The post-NFL draft process that is filled with instant reaction and grades has passed, and it’s time to look more in depth at the results. Teams that are successful in the draft are able to identify what skills their roster needs to improve. One team that will get high production from their rookie class is the Baltimore Ravens.
Three of the Ravens’ first four picks were dedicated to bolstering their offensive playmakers. The first- and second-round selections were specifically added to help improve a passing offense that ranked 13th in the NFL last season.
Losing receiver Torrey Smith via free agency was a painful pill to swallow. Smith never developed into a true No. 1 receiver, but he was able to stretch the field and give quarterback Joe Flacco a proven deep threat. His departure ensured the Ravens would invest early into the receiver spot.
We’ll be focusing on the first three offensive players the Ravens selected in the 2015 draft. These three will help the Ravens’ rookie class be the most productive in the NFL. Let’s see why.
Breshad Perriman, WR
With the 26th overall pick, the Baltimore Ravens didn’t hesitate to select former UCF receiver Breshad Perriman. It was surprising that Perriman was still on the board, as he was receiving some top-10 hype prior to the draft. His incredible 4.24 40-yard dash time at his pro day was a huge stock booster.
Perriman’s speed was a big reason why he was selected to the 2014 first-team All-American Athletic Conference. He caught just 50 receptions in 2014, but averaged an impressive 20.9 yards per catch. Of nine receivers who averaged more than 20 yards a reception, Perriman was the only one with more than 37 catches.
The speed isn’t what Perriman relies on to be effective, though. He’s as big as most established NFL receivers already. At 6’2”, 212 pounds, Perriman is shredded. Some young receivers need time to bulk up to endure the NFL’s physicality, but Perriman is good to go right now.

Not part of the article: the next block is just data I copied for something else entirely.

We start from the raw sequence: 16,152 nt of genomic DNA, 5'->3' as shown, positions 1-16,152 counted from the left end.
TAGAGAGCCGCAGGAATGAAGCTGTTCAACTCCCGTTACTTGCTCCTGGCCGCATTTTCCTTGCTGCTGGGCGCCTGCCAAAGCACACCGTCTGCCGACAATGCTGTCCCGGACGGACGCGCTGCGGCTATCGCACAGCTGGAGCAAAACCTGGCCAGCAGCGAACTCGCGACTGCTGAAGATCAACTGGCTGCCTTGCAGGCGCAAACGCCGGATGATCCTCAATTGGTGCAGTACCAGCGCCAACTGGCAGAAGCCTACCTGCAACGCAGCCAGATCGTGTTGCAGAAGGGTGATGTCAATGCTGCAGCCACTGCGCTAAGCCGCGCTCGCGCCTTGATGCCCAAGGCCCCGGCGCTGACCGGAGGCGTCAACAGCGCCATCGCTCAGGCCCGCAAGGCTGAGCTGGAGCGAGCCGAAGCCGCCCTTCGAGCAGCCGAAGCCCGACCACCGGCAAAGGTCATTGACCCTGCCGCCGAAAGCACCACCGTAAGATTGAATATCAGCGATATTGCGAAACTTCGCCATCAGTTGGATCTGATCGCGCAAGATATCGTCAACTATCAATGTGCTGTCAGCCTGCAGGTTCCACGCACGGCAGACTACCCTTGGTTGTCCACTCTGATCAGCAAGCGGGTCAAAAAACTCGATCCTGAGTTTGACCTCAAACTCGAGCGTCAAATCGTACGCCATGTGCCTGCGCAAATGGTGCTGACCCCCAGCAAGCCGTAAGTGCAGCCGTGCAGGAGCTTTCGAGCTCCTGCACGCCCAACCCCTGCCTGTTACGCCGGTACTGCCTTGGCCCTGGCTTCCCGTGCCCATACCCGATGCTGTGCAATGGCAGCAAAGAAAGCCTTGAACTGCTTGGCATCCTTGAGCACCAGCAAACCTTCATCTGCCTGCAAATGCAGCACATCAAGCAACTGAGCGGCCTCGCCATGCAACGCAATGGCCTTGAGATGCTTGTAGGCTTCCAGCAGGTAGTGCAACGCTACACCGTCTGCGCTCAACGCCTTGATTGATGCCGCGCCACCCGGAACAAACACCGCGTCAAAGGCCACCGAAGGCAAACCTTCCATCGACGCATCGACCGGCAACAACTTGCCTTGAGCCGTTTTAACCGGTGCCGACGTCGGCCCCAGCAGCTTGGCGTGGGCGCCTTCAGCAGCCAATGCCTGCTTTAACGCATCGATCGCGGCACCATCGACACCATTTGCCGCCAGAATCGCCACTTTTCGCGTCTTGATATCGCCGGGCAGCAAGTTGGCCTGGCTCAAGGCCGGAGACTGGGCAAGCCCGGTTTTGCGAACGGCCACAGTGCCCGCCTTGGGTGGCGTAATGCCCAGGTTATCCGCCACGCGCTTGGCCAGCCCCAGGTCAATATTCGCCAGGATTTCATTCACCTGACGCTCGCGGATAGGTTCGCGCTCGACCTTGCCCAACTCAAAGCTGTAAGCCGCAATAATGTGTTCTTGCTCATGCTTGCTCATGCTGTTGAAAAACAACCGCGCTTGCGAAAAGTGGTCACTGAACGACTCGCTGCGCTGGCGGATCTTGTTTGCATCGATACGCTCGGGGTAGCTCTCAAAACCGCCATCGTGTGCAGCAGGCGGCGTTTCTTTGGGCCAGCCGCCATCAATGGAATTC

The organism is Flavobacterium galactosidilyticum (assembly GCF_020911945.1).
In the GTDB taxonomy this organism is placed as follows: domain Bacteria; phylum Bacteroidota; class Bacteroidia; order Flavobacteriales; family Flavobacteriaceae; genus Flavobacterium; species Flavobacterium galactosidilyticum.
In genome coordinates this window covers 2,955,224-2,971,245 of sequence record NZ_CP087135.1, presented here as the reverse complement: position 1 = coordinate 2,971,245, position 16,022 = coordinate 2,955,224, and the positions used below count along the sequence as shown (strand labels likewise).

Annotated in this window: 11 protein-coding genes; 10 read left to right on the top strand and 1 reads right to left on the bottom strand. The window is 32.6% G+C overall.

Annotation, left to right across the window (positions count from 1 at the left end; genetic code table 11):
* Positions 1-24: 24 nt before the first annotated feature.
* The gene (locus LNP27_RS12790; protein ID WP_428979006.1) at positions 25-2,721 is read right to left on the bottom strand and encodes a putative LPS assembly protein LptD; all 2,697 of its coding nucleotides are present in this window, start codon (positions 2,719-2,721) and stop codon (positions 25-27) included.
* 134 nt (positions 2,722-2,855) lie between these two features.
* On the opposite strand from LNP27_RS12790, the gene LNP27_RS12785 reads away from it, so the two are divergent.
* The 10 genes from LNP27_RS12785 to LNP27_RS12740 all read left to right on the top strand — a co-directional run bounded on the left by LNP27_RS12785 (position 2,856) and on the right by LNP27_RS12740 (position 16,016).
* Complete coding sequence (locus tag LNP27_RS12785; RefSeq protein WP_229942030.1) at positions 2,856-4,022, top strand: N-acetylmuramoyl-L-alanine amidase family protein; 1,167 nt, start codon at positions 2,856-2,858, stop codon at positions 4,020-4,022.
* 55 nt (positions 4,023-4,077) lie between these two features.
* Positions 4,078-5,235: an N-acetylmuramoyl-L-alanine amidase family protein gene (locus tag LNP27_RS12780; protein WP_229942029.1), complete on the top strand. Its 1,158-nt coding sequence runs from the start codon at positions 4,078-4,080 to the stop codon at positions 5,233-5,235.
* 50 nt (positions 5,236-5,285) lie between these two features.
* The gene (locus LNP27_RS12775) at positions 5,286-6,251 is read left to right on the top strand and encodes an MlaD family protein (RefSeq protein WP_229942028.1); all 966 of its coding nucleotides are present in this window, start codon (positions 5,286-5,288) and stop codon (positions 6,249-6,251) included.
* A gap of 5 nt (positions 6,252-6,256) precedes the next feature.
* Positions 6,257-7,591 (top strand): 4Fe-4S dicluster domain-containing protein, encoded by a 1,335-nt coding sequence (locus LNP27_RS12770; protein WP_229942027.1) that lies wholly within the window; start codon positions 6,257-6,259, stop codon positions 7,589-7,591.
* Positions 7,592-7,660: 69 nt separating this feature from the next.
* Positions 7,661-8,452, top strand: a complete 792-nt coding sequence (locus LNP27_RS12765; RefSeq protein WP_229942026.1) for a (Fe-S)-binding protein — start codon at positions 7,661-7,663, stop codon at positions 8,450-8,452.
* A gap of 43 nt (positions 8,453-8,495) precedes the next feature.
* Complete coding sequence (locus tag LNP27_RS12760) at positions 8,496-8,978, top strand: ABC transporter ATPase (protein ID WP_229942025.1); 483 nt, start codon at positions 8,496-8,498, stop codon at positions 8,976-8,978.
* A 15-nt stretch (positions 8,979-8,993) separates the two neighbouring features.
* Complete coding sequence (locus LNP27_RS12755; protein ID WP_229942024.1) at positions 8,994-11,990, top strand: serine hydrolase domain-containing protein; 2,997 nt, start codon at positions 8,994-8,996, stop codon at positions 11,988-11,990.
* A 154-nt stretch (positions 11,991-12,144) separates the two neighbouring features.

And that’s what the Ravens are banking on. With Perriman’s impressive physical profile, he should have no issues working his way into the starting lineup. Filling Smith’s role should be mentally overwhelming, as Smith ran basic routes and won with speed.
What makes Perriman so dangerous is his tracking ability. Throughout his highlights, that is the constant skill that Perriman dominates with. This shouldn’t be taken for granted, either, as the ability to track and chase down deep balls is incredibly important.
The big question mark with Perriman is his drops issues. Despite having 9.25” hands, Perriman struggles clasping the ball on underneath routes. This seems like an issue with focus more than bad hands, based off his tape.
At minimum, Perriman should be similar to Smith. His speed is on par with Smith, but there is significant potential to become great. Smith never showed that promise, and it is likely why the Ravens were fine replacing him in the draft.
If Perriman can shore up his drops issue, the sky is the limit for him. Even as a rookie, the only other receiver who could slow his production is Steve Smith. Smith is very good, but he’s also 36 years old. His reign as the top receiver on the team could end in 2015.
Maxx Williams, TE
With Dennis Pitta’s status unclear as his career has been derailed by injuries, the Ravens wisely added the draft’s top tight end. Getting a receiving threat like Maxx Williams in the second-round was a good reminder of why general manager Ozzie Newsome is one of the best in the business.
Williams was one of the most exciting players to watch throughout 2014. He is a great acrobat on the field. His ability to adjust to the ball mid-air is rarely seen from tight ends.